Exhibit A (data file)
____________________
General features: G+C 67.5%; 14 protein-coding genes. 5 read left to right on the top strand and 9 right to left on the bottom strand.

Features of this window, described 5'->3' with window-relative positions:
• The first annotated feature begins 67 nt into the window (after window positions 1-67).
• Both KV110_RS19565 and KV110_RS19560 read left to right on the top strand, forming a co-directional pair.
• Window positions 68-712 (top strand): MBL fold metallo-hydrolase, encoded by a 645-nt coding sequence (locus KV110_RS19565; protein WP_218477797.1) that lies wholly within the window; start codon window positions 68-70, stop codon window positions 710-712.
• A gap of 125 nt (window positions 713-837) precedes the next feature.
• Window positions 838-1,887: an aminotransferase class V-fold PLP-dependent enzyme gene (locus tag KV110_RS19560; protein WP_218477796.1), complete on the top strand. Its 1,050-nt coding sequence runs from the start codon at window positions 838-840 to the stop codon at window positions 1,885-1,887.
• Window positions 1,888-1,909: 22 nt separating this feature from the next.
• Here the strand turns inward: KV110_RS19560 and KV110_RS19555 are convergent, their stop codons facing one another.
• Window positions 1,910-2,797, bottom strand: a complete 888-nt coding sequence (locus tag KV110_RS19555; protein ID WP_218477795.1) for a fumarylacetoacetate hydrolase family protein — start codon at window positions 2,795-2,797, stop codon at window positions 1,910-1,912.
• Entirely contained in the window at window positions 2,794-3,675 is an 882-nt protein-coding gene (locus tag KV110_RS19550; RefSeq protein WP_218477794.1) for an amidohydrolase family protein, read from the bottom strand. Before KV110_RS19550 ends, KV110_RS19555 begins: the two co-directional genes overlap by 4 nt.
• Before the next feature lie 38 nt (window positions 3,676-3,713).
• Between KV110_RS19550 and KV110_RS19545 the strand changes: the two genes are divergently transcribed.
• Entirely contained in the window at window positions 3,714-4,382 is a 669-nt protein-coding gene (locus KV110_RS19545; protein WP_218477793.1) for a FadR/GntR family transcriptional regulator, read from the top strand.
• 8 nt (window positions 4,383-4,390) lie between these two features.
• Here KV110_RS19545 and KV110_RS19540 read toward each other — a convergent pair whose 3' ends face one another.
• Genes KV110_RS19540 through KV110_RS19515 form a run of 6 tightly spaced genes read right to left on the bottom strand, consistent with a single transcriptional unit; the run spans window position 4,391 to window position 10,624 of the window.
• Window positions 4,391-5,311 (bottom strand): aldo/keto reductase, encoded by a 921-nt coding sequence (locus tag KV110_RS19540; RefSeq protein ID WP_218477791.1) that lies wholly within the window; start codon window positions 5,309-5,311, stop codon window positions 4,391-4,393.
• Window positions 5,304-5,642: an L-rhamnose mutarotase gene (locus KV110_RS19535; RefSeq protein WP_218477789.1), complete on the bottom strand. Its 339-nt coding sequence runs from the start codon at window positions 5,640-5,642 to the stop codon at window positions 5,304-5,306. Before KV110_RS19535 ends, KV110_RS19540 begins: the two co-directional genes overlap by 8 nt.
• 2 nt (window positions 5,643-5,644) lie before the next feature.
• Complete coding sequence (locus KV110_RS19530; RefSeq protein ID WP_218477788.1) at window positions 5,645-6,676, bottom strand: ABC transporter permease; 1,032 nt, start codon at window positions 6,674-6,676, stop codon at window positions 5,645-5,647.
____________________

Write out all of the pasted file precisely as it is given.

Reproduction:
General features: G+C 67.5%; 14 protein-coding genes. 5 read left to right on the top strand and 9 right to left on the bottom strand.

Features of this window, described 5'->3' with window-relative positions:
• The first annotated feature begins 67 nt into the window (after window positions 1-67).
• Both KV110_RS19565 and KV110_RS19560 read left to right on the top strand, forming a co-directional pair.
• Window positions 68-712 (top strand): MBL fold metallo-hydrolase, encoded by a 645-nt coding sequence (locus KV110_RS19565; protein WP_218477797.1) that lies wholly within the window; start codon window positions 68-70, stop codon window positions 710-712.
• A gap of 125 nt (window positions 713-837) precedes the next feature.
• Window positions 838-1,887: an aminotransferase class V-fold PLP-dependent enzyme gene (locus tag KV110_RS19560; protein WP_218477796.1), complete on the top strand. Its 1,050-nt coding sequence runs from the start codon at window positions 838-840 to the stop codon at window positions 1,885-1,887.
• Window positions 1,888-1,909: 22 nt separating this feature from the next.
• Here the strand turns inward: KV110_RS19560 and KV110_RS19555 are convergent, their stop codons facing one another.
• Window positions 1,910-2,797, bottom strand: a complete 888-nt coding sequence (locus tag KV110_RS19555; protein ID WP_218477795.1) for a fumarylacetoacetate hydrolase family protein — start codon at window positions 2,795-2,797, stop codon at window positions 1,910-1,912.
• Entirely contained in the window at window positions 2,794-3,675 is an 882-nt protein-coding gene (locus tag KV110_RS19550; RefSeq protein WP_218477794.1) for an amidohydrolase family protein, read from the bottom strand. Before KV110_RS19550 ends, KV110_RS19555 begins: the two co-directional genes overlap by 4 nt.
• Before the next feature lie 38 nt (window positions 3,676-3,713).
• Between KV110_RS19550 and KV110_RS19545 the strand changes: the two genes are divergently transcribed.
• Entirely contained in the window at window positions 3,714-4,382 is a 669-nt protein-coding gene (locus KV110_RS19545; protein WP_218477793.1) for a FadR/GntR family transcriptional regulator, read from the top strand.
• 8 nt (window positions 4,383-4,390) lie between these two features.
• Here KV110_RS19545 and KV110_RS19540 read toward each other — a convergent pair whose 3' ends face one another.
• Genes KV110_RS19540 through KV110_RS19515 form a run of 6 tightly spaced genes read right to left on the bottom strand, consistent with a single transcriptional unit; the run spans window position 4,391 to window position 10,624 of the window.
• Window positions 4,391-5,311 (bottom strand): aldo/keto reductase, encoded by a 921-nt coding sequence (locus tag KV110_RS19540; RefSeq protein ID WP_218477791.1) that lies wholly within the window; start codon window positions 5,309-5,311, stop codon window positions 4,391-4,393.
• Window positions 5,304-5,642: an L-rhamnose mutarotase gene (locus KV110_RS19535; RefSeq protein WP_218477789.1), complete on the bottom strand. Its 339-nt coding sequence runs from the start codon at window positions 5,640-5,642 to the stop codon at window positions 5,304-5,306. Before KV110_RS19535 ends, KV110_RS19540 begins: the two co-directional genes overlap by 8 nt.
• 2 nt (window positions 5,643-5,644) lie before the next feature.
• Complete coding sequence (locus KV110_RS19530; RefSeq protein ID WP_218477788.1) at window positions 5,645-6,676, bottom strand: ABC transporter permease; 1,032 nt, start codon at window positions 6,674-6,676, stop codon at window positions 5,645-5,647.